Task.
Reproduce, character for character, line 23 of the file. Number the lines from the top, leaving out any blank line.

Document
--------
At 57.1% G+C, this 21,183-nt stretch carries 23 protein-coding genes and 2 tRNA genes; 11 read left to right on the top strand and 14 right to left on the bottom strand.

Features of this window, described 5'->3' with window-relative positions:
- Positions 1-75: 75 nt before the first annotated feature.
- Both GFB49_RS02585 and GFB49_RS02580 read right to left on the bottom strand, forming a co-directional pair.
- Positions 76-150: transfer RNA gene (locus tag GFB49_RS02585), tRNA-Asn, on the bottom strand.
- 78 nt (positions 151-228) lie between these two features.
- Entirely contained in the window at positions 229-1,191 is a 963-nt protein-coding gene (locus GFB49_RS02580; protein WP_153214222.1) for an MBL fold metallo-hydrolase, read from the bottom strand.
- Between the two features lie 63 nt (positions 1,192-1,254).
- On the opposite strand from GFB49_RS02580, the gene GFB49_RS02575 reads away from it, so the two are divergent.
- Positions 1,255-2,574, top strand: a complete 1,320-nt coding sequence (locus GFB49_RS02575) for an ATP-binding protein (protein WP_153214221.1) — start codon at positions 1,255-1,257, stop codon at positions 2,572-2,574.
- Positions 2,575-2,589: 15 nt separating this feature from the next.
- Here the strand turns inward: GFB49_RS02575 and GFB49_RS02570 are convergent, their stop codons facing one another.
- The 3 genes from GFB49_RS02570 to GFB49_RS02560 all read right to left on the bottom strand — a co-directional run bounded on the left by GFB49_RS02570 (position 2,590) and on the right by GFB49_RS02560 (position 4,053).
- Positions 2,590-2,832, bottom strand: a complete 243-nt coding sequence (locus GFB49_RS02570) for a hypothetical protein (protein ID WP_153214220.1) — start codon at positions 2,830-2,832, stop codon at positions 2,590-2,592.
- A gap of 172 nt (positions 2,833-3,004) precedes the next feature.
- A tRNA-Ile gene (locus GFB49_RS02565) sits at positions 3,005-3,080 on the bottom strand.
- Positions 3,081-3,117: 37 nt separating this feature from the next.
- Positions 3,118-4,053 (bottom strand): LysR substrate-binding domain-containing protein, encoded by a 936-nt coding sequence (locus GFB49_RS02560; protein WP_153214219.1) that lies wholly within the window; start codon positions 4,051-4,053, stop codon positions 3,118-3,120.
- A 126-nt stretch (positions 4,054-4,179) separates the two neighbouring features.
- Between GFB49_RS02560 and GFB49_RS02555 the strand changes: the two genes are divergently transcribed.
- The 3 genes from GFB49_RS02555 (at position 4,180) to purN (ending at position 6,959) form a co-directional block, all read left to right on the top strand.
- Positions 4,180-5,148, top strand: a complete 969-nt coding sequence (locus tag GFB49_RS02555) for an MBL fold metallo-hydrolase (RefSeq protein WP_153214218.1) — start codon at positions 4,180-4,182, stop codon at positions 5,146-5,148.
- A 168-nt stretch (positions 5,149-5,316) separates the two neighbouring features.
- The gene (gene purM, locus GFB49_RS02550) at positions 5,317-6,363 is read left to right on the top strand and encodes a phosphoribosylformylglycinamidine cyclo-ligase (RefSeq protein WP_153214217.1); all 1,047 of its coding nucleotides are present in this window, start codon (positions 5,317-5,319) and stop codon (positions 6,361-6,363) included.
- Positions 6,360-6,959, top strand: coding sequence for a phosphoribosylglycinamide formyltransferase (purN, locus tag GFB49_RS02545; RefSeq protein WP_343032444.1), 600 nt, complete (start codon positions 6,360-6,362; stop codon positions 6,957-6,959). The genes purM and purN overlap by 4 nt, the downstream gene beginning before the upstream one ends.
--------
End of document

- A 168-nt stretch (positions 5,149-5,316) separates the two neighbouring features.